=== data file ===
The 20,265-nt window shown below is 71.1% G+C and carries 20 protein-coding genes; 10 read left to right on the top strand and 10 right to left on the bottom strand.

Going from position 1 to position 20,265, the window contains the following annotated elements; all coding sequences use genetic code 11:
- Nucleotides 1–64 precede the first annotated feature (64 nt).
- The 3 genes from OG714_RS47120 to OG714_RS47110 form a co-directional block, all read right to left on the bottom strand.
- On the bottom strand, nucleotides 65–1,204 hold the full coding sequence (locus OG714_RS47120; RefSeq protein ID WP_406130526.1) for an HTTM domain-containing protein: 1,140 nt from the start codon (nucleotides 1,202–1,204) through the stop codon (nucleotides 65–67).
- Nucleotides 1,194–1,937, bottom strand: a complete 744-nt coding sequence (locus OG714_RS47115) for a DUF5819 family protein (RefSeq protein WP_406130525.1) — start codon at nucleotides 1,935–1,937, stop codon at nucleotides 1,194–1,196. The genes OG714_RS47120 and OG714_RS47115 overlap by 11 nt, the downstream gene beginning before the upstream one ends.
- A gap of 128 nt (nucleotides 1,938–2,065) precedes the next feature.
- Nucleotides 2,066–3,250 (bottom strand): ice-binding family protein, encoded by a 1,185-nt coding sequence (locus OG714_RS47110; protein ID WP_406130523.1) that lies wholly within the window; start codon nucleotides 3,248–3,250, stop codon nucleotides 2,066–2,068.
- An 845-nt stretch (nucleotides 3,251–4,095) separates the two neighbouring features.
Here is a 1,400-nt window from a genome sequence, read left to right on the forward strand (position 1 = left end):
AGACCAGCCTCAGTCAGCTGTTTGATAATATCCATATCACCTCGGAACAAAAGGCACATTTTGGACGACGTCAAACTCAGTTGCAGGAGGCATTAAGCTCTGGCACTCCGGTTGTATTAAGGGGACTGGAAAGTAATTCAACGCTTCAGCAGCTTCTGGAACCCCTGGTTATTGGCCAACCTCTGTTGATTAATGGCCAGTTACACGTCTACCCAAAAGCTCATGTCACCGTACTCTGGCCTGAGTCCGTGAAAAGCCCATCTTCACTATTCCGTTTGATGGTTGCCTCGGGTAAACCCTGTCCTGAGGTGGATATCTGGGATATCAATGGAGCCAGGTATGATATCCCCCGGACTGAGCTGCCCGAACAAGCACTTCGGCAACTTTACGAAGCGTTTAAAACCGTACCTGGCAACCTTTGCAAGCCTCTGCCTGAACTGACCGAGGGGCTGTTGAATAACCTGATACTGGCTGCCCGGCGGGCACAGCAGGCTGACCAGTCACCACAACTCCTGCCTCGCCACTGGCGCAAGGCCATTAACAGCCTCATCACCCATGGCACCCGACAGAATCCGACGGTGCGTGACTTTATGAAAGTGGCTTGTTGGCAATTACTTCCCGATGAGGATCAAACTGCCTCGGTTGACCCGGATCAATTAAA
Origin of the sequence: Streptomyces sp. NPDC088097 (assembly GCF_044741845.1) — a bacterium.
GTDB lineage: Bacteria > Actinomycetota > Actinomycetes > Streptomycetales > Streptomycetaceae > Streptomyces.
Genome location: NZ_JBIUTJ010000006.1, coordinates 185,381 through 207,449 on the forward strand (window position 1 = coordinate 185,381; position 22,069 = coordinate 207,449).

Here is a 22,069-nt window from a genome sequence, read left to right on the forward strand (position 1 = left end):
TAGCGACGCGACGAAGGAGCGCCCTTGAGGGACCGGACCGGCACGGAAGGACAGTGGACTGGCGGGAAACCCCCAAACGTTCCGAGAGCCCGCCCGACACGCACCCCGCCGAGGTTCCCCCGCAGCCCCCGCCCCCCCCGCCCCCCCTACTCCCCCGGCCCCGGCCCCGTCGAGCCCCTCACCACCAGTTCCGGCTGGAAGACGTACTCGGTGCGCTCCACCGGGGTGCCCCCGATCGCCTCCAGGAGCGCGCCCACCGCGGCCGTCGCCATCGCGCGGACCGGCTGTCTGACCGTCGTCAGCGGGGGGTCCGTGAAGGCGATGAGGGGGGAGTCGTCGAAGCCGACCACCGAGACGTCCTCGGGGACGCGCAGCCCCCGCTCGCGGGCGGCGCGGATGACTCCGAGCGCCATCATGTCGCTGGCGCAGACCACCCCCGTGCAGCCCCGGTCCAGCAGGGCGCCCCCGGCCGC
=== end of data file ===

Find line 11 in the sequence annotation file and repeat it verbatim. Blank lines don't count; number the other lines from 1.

AGACCAGCCTCAGTCAGCTGTTTGATAATATCCATATCACCTCGGAACAAAAGGCACATTTTGGACGACGTCAAACTCAGTTGCAGGAGGCATTAAGCTCTGGCACTCCGGTTGTATTAAGGGGACTGGAAAGTAATTCAACGCTTCAGCAGCTTCTGGAACCCCTGGTTATTGGCCAACCTCTGTTGATTAATGGCCAGTTACACGTCTACCCAAAAGCTCATGTCACCGTACTCTGGCCTGAGTCCGTGAAAAGCCCATCTTCACTATTCCGTTTGATGGTTGCCTCGGGTAAACCCTGTCCTGAGGTGGATATCTGGGATATCAATGGAGCCAGGTATGATATCCCCCGGACTGAGCTGCCCGAACAAGCACTTCGGCAACTTTACGAAGCGTTTAAAACCGTACCTGGCAACCTTTGCAAGCCTCTGCCTGAACTGACCGAGGGGCTGTTGAATAACCTGATACTGGCTGCCCGGCGGGCACAGCAGGCTGACCAGTCACCACAACTCCTGCCTCGCCACTGGCGCAAGGCCATTAACAGCCTCATCACCCATGGCACCCGACAGAATCCGACGGTGCGTGACTTTATGAAAGTGGCTTGTTGGCAATTACTTCCCGATGAGGATCAAACTGCCTCGGTTGACCCGGATCAATTAAA